Religions all over the world instill in us the value of life, propagating the theory that it is a gift of God and, therefore, a human should not take the life of another. However, the violent incidents of rampant killings in modern times make it apparent that humans have come to a stage where they fail to recognize the value of life and are dishonoring it. Now a days, death as a result of homicide can occur anywhere, at any time. It can happen to any one. The tragic incident where my close friend, Patricia, was shot in the back thrice and killed, while walking calmly through the usually harmless streets in Old San Juan, may be only one among many such mishaps. The exchange of fire resulted from a drug deal that went sour and a man used her as a human shield when the firing erupted. The worst part of it was that the person who fired at her was only 15. Her death has devastated me; but to the island, she is just another casualty among many that have fallen victim to the ever increasing wave of crime. Every day, we come across media reports where someone was murdered due to drug deals or other criminal involvement. I used to think that those people were murdered for doing the wrong things. However, I find myself deeply perturbed about how this young sweet girl, who had always cared for others, was murdered in this manner.
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Why her? I don’t believe I will ever find any answer to that question. Rather, I will have to face more questions than I can seek answers for. How can life be of such low value to some individuals? May be it is an aberration, just the result of the rising drug crimes on the island, due to the economic recession among other issues. However, I doubt it. In my teenage years, I would go out at night to numerous places without fear here in Puerto Rico. Now every moment I find myself reflecting on the consequences of being at the wrong place at the wrong time. Going to the gas station at night, or walking through a street, involves the chance of endangering your life.
The emerging situations in the present world make me wonder, “What value a human life has?” We usually think of this in terms of sentiments – of memories, grief, love and longing. In fact, life is too deep and valuable to put a price tag upon. Then again, is anything in our world truly priceless? For some people, a mere argument is all it takes to embark on violence, causing a death. I have witnessed a perfect example of this a couple of weeks ago, while eating out with friends in a Morovis restaurant, Casa Bavaria, where a fight occurred between two teenagers over a trivial issue that one of them owed 50 dollars to the other. In the midst of it all, one boy pulled up his shirt to reveal that he had a gun. My heart started beating really fast as I wondered how anyone could think of threatening another for a meager sum of 50 dollars. No words can really describe that feeling.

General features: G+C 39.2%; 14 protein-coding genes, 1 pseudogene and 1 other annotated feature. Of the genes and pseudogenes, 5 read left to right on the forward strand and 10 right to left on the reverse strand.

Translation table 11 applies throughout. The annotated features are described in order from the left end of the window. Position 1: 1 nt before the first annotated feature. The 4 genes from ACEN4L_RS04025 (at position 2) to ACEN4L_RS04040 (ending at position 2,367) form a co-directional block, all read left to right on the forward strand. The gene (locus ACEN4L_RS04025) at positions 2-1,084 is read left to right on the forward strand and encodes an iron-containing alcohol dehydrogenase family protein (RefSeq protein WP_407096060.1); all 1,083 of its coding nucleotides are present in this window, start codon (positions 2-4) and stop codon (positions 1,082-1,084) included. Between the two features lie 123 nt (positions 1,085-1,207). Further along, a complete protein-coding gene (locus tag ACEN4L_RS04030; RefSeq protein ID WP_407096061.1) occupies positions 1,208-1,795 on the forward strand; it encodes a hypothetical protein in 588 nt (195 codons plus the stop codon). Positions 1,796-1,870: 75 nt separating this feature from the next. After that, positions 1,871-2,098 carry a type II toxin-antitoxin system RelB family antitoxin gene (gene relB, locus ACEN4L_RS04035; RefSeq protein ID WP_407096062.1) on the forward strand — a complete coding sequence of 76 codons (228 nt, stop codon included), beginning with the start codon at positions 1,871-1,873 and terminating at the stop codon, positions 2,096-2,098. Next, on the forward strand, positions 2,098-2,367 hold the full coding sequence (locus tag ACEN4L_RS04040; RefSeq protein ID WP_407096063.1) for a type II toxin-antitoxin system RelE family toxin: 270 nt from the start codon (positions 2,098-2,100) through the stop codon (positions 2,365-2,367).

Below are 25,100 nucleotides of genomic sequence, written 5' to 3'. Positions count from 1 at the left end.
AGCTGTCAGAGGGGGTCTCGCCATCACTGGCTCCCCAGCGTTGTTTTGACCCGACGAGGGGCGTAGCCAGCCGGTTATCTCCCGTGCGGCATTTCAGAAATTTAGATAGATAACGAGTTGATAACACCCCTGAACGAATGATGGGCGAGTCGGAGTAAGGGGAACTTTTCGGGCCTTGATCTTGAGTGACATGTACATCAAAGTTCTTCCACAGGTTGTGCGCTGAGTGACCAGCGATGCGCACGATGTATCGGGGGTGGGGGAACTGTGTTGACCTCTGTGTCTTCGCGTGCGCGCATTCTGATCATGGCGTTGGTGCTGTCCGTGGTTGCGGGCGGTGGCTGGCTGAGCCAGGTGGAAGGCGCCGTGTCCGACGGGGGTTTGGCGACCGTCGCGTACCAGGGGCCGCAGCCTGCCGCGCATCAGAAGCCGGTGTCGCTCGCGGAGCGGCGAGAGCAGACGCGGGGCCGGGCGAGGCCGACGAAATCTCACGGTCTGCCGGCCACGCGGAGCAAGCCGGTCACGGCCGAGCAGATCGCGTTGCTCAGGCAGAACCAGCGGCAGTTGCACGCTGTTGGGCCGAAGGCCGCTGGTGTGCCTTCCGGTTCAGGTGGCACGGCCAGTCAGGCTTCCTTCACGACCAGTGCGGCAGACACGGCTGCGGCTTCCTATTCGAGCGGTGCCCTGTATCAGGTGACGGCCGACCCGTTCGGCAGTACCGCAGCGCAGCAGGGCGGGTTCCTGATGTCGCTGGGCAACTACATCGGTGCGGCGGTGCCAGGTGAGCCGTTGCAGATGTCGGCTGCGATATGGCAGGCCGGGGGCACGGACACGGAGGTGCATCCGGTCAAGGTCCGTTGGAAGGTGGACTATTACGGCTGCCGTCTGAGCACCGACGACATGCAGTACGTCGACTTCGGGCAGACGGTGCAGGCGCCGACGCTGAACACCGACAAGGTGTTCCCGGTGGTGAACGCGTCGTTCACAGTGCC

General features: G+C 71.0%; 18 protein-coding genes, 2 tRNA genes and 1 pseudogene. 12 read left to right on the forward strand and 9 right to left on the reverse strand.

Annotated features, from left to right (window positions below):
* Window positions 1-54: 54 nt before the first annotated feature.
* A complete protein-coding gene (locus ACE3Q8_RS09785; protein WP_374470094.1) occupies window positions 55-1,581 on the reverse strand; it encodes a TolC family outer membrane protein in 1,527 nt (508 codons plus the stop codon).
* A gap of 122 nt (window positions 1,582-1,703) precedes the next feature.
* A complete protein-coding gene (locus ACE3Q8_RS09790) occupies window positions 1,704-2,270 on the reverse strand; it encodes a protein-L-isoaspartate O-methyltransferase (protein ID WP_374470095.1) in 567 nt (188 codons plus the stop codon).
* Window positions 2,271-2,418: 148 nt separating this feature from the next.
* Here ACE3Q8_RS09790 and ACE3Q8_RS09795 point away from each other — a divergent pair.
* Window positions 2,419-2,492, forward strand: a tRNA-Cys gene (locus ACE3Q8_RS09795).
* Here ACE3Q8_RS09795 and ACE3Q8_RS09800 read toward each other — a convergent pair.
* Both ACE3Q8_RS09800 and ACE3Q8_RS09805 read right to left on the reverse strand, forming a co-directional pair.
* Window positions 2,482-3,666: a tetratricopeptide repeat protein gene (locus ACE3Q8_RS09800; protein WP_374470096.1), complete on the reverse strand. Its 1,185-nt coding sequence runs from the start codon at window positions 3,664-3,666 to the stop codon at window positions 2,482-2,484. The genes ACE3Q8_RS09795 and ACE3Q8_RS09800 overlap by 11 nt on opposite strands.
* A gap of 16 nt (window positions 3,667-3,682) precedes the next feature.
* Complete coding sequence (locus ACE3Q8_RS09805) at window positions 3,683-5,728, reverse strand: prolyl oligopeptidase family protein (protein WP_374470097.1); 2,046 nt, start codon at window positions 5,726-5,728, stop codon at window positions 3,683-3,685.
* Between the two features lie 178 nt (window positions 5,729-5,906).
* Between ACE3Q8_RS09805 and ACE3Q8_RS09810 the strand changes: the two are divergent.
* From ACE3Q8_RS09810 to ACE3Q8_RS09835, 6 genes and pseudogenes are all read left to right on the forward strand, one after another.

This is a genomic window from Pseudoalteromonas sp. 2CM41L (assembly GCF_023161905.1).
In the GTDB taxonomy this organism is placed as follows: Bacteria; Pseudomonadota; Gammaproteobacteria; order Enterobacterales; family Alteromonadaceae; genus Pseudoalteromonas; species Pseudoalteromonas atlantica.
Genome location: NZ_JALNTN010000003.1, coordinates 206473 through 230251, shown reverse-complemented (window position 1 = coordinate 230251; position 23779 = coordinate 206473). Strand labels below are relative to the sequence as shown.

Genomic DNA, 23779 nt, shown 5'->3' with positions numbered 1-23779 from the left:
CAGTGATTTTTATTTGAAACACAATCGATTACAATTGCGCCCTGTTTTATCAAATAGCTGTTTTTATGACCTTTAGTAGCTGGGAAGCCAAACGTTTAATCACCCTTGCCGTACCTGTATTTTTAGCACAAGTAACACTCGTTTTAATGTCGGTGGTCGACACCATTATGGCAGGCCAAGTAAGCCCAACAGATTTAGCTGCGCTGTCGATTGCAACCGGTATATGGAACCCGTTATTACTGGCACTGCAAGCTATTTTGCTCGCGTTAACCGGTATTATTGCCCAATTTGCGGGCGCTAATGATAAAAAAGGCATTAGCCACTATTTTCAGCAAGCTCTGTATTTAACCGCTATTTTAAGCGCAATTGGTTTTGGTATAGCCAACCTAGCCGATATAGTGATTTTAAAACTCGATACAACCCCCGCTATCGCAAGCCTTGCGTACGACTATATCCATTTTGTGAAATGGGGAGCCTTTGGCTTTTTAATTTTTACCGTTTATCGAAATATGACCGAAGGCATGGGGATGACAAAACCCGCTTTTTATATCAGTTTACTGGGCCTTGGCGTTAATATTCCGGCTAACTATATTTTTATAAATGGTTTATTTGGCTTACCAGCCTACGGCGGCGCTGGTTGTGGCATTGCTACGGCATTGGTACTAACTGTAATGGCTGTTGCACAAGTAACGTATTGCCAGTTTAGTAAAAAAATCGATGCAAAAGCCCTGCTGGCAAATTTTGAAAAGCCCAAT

Events such as these make me stop and reflect not only on similar situations that occur in Puerto Rico but also all around the world. Such episodes point to the ugly reality that the significance of values, especially those attached to human life, are diminishing. In this context, our failure as humans become most apparent in the fact that we have miserably defaulted in passing on the values we inherited, to the next generation. On a still broader spectrum, when we look at the issue from the perspective of death in the name of faith and belief, it transpires that even in these modern times, where technology and development are expected to elevate humans to a higher plateau of wisdom we are using these tools for destruction. The large scale violence in the incident of 9/11 will still chill us, proclaiming the fact that despite our pretension of being the most civilized and sophisticated living beings on earth, some humans cannot ever come out of the basic barbarianism within them. Alarmingly, even in the relationships between nations, this disregard for human life is evident as we can verify from the facts of the war against Iraq. Warring countries need to acknowledge the fact that human lives in the country they fight against are as valuable as the human lives in the country to which they owe their allegiance.
I believe that life on earth, in all its forms, has value. Each and every one of us is a unique creation of God, therefore, of great importance to God. We should express our outrage and concern for not only the American lives lost, but also the lives of other humans that are slaughtered throughout the world. It is necessary for every human to recognize that lives in all places in the universe are equally significant. The images of carnage and inhumanity that are constantly being beamed on our televisions can make one insensitive to the plight of others. The fact that they belong to another country and are different from us does not make their lives any less valuable than ours. Are they deserving of any less compassion because they do not look like us or do not believe what we believe? I certainly feel no. We should be equally appalled by the injustice done to them and oppose wherever suffering occurs. Of course, it is inherent in human nature to care more for those whom people closely identify with; but it does not have to be an ‘either-or’ situation. There should be enough compassion in us to feel equally for all suffering people.